“…Tell him, you are sure/All in Bohemia’s well”*

*Hermione in Act I, scene II of The Winter’s Tale

In answer to the question posted on Quora, Why did J.K. Rowling name Hermione “Hermione”?, a contributor quotes the author’s own words:

Hermione’s name is from Shakespeare’s A Winter’s Tale, but “my Hermione bears very little relation to *that* Hermione, but it just seemed the sort of name that a pair of professional dentists, who liked to prove how clever they were … do you know what I mean … gave their daughter a nice, unusual name that no-one could pronounce!”

From Wikipedia:

“In ancient Greek myth, Hermione (Princess of Hermes, derived from the Greek messenger god Hermes) is the daughter of Spartan King Menelaus and his wife Helen.”

Hermione Lee, biographer:

“…just as lives don’t stay still, so life-writing can’t be fixed and finalised. Our ideas are shifting about what can be said, our knowledge of human character is changing.”

London’s National Portrait Gallery holds a bromide print, 1949, of a photograph of Hermione Gingold and Hermione Baddeley by Angus McBean. On their website this note is attached:

“Hermione Gingold first appeared on stage as a child in 1908, but became best known for her appearance in the revue Sweet and Low (1943), which was followed by several sequels including Sweetest and Lowest (1946). One of her last performances was in Stephen Sondheim’s A Little Night Music. Hermione Baddeley also made a name for herself in revue, appearing in Nine Sharp (1938), for which McBean made one of his surreal portraits, before turning to serious roles. In the 1960s she appeared in America in Shelagh Delaney’s A Taste of Honey (1961) and Tennessee Williams’s The Milk Train Doesn’t Stop Here Anymore (1964). The friendly rivalry between the two Hermiones required a theatre poster which could show that both stars had top billing in a revival of Noël Coward’s play, Fallen Angels. McBean’s ingenious solution was to make a photograph of them lying down head to head, which could be printed either way up.”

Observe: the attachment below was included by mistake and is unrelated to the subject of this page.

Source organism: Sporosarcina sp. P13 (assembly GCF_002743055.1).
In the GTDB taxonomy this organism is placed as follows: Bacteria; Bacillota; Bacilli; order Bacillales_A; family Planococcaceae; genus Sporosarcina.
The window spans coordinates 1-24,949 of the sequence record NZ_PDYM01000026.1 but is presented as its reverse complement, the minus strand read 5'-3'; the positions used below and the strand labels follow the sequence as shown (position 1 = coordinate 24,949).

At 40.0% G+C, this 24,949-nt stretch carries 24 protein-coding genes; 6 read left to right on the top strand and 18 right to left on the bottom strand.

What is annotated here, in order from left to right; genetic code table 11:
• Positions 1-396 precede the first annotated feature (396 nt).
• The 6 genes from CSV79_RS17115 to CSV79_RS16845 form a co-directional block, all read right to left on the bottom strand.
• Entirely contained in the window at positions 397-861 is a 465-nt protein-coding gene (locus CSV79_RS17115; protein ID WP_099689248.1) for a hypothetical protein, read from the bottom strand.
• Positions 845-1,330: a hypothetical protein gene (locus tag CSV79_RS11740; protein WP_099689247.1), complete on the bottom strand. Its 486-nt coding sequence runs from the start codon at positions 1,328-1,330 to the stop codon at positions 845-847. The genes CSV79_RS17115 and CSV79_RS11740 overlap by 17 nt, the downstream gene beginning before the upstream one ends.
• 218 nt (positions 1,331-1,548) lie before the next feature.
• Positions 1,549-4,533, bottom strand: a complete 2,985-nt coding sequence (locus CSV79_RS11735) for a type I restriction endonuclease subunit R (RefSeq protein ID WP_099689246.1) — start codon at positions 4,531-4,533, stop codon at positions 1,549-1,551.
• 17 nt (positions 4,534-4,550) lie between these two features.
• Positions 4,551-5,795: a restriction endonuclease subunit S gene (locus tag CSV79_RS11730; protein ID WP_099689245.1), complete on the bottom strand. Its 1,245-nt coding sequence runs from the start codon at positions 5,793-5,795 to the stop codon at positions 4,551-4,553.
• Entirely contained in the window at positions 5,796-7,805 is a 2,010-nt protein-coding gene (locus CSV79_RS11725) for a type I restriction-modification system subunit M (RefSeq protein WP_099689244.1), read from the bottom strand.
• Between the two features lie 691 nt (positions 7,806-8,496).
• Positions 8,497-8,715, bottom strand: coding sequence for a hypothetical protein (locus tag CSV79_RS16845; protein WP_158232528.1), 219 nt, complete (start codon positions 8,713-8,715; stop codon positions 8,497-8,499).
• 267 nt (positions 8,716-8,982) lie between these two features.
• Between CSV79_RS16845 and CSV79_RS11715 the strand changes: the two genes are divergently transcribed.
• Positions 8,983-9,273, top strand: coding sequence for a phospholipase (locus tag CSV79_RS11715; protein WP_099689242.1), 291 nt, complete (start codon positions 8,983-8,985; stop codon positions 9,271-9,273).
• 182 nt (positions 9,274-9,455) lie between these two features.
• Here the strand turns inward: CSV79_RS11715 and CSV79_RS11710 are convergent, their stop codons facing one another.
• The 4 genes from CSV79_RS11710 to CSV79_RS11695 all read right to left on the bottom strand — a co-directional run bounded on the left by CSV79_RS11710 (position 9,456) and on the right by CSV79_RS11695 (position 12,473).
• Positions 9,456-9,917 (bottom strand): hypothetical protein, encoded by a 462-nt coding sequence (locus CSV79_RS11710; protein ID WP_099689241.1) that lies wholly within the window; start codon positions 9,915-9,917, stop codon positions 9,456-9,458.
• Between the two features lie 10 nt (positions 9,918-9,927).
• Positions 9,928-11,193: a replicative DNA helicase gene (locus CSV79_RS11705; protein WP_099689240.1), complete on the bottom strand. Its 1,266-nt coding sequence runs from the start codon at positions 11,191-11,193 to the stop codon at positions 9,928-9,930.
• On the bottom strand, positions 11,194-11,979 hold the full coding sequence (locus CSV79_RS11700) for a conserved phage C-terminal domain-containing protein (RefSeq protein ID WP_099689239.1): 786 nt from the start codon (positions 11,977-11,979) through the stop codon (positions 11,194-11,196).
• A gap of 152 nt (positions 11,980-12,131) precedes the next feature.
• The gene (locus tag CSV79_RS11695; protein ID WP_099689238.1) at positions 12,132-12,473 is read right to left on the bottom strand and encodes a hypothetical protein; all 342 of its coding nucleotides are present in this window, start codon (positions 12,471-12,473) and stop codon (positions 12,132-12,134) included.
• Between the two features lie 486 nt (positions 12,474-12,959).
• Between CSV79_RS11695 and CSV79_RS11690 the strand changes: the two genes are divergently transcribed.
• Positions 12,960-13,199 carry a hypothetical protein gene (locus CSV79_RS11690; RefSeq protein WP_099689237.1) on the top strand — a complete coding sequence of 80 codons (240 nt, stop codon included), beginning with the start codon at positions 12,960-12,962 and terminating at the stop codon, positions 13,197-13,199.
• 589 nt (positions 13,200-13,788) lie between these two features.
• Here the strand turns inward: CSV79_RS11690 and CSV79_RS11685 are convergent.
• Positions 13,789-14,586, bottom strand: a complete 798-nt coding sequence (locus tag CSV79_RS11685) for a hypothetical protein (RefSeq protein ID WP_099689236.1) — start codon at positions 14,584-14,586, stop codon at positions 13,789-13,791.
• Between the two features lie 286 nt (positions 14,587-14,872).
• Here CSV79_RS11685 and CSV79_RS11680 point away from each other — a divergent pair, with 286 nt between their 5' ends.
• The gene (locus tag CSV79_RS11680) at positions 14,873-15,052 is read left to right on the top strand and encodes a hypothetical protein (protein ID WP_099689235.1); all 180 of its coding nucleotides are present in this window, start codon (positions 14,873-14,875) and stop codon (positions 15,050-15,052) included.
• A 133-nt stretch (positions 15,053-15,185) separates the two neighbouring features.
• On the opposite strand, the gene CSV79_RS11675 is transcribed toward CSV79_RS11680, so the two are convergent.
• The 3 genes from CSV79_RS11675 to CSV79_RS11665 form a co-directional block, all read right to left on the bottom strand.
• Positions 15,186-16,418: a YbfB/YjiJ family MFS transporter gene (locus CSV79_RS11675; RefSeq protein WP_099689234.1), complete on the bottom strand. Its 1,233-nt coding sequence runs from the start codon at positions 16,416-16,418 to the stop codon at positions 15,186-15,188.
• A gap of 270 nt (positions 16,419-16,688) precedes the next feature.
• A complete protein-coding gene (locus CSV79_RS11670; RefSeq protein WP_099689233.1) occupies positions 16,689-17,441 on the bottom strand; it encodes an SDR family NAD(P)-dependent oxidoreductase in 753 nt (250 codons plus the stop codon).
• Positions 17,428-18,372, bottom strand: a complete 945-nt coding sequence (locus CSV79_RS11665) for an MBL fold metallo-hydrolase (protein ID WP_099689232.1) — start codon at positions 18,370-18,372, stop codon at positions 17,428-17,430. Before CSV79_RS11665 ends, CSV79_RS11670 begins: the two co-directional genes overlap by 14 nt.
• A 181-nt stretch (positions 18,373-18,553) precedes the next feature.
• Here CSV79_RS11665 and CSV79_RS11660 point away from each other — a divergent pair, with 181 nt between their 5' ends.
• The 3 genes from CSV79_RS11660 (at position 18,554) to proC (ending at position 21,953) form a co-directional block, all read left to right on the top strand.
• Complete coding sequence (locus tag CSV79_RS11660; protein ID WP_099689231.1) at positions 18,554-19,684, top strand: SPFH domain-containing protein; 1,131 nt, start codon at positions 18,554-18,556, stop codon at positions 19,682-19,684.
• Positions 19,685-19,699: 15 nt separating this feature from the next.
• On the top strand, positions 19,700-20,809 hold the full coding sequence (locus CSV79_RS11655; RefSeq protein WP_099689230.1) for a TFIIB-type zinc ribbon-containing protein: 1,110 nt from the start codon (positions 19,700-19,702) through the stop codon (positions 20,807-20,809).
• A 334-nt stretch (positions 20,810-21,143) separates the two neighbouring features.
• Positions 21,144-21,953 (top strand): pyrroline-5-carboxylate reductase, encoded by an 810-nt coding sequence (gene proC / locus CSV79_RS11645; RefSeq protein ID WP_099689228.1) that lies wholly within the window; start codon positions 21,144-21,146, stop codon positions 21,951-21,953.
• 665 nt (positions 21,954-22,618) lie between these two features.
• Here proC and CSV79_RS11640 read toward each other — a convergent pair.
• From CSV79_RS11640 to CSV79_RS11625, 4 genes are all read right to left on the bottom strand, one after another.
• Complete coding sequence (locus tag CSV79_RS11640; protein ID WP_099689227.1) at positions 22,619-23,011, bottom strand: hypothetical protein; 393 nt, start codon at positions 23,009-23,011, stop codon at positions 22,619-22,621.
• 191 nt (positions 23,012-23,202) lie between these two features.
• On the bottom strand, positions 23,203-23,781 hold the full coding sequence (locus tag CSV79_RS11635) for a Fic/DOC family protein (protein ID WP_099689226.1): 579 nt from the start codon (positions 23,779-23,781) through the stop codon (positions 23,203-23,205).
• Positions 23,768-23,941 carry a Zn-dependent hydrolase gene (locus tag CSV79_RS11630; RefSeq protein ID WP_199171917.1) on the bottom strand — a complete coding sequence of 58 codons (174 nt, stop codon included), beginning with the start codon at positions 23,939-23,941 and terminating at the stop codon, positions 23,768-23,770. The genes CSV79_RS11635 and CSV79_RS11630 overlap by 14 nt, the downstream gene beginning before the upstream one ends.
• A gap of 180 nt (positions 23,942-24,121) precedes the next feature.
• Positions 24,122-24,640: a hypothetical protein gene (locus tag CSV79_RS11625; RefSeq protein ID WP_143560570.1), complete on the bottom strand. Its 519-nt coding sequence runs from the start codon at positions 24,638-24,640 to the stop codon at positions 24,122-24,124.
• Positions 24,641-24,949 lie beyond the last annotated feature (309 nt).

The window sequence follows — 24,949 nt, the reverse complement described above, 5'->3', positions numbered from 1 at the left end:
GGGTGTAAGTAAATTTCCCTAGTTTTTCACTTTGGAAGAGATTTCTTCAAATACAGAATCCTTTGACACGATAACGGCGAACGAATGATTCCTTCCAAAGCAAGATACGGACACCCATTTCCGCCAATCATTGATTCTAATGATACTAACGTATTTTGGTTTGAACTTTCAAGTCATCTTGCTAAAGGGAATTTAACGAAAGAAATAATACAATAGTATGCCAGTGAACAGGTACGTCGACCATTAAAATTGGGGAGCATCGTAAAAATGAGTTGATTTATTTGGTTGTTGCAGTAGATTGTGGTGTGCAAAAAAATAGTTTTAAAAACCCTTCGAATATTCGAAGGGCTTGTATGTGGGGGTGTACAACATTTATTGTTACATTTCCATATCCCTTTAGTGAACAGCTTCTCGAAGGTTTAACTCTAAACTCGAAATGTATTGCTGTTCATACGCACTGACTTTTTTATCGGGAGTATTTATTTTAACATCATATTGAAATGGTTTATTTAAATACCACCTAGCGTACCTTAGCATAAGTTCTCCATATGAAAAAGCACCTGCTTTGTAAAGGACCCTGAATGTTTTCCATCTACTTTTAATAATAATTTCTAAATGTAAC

The Victoria and Albert Museum website provides notes on Theatrical Revue, including Revue after 1940:

“By the 1940s and 1950s the style of revue had become light, charming and witty. The famous wartime revues were ‘Sweet and Low’, ‘Sweeter and Lower’ and ‘Sweetest and Lowest’ starring Hermione Gingold and Hermione Baddeley. Stars of 1950’s revues included Ian Carmichael and Joyce Grenfell. Bamber Gascoigne’s one famous revue ‘Share My Lettuce’ included Maggie Smith and Kenneth Williams in the cast. Michael Flanders and Donald Swann contributed songs to many revues and eventually became performers themselves, singing their own songs around the world in ‘At the Drop of a Hat’. Even Harold Pinter was a revue sketch writer.

‘The Punch Revue’ in 1955 included poems by Louis MacNeice, W H Auden and John Betjeman, set to music by composers such as Benjamin Britten, Larry Adler and Donald Swann. Nearly 30 years before ‘Cats’, two T S Eliot poems from Old Possum’s Book of Practical Cats were dramatised in a revue and performed by two dancers.

Most famous of the 1950’s revues was ‘Cranks’, devised by choreographer John Cranko with designs by John Piper.”

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